Before I had a baby, I promised myself that I wasn’t going to talk about how hard motherhood is. I had heard so many other women tell me that motherhood was the most difficult/wonderful thing they had ever done, but quite honestly I was discouraged by those stories because they made me dread, rather than anticipate, what was to come for our little family. But now that I’ve been doing this motherhood thing for about six long and incredibly short weeks I can safely say that motherhood is every bit as hard as others told me it would be but for reasons I never anticipated.
You see, I knew that taking care of a baby was going to be challenging. I had babysat for years and had enough experience around babies that I wasn’t totally naive about how consuming childcare can be. But it’s not the baby care that’s so challenging. No, it’s the fact that caring for a little one and giving yourself to your infant exposes you and every single one of your selfish desires and there is no place to hide. Being a momma and loving our little girl has brought me face to face with just how selfish I really am, even though I never thought of myself as an overly selfish person to begin with.
Over the past number of weeks I heard that little voice in my head saying, “What about ME?” about a thousand times. When Ainsley is awake from her nap 30 minutes ahead of schedule and is crying for her bottle just as I’m getting out of the shower, dripping wet. Or when I’m starving and sit down to finally eat dinner, but Little Miss wants to be bounced and swayed and cuddled. Or when I’m laying in bed, desperate for a couple of consecutive hours of sleep but the paci fell out of her mouth and she needs to be soothed back to sleep for the tenth time that night.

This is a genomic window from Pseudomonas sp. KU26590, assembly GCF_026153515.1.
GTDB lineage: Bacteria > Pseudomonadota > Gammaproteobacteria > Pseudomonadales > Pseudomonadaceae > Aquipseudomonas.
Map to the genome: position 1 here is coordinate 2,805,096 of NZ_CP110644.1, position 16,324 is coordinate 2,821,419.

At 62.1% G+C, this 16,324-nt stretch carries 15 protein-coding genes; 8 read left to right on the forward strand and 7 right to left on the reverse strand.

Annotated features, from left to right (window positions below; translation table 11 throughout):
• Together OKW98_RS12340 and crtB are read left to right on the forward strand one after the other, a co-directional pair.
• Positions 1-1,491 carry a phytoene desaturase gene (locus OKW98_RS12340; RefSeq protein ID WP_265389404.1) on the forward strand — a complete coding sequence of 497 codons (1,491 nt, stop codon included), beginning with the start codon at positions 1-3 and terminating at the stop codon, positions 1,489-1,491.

When I write these things down, they seem incredibly trite. I mean, what’s the big deal on missing out of a little sleep, being a little hungry, or not having the time to blow dry your hair or put on a little makeup? But I think I seriously underestimated how much I cherished those basic things in life: sleep, food, exercise, a hot shower.
At church yesterday, Easter Sunday, I was feeling like the ugliest version of myself. I had on a pretty dress and my hair was curled and our family looked photo-ready. (See evidence above) But inside, my heart was anything but pretty. Ainsley had spent the better part of the night crying inconsolably and being incredibly fussy, leading us to believe that she had an ear infection. After a middle of the night call to the pediatrician, they suggested we go downtown to the children’s ER since all things related to your kiddo are bound to happen on a Sunday, aren’t they?! We trekked to the ER at 4 am, sleepy and weary and a little worried only to find out that Ainsley was just fine and most likely just going through a developmental leap leading to increased fussiness.
On the way home I felt relieved but more than a little agitated. I was grumbling to myself about how tired I was, how little sleep I had gotten, how much we were going to have to pay for our trip to the ER, etc. My pre-baby self was throwing a fit inside about not getting what I wanted. In short, I was acting a lot like Ainsley. Totally acceptable when you’re a 6 week old baby, a lot uglier when you’re a 27-year-old momma of a newborn.
So when I sat down at church and sang those songs about the sacrifice our Savior made for us two thousand years ago, the ultimate sacrifice, it put my little tantrum into perspective. I thought about how diligently we, and many others, prayed for this sweet little baby of ours and how I’ve spent the better part of the last couple of weeks complaining about the very blessing I wanted so desperately.
Don’t get me wrong, I’ve been so thankful for Ainsley and for our new life as a family of three, but it hasn’t been without significant growing pains. The very real and very difficult process of dying to yourself and your desires often gets lost in the sea of stories about how blissful new motherhood is. And it is blissful, most certainly, when your little one sleeps on your chest all curled up or starts to show signs of their very first smile. But it’s also difficult, and that’s okay, too.
So, if you’re a new momma, or about to become one, I want to let you know that it’s okay to struggle a bit, to miss your old life, and to struggle with your selfish desires. As my own mom affirmed to me yesterday, the transformation into motherhood is a process and something that takes a little time. Expecting that transformation to occur completely the minute you have your baby is holding yourself to an unrealistic standard. So let’s all vow to give ourselves a little grace in the process, shall we? I know that I, for one, have never needed more grace than I do now that I’m a mom!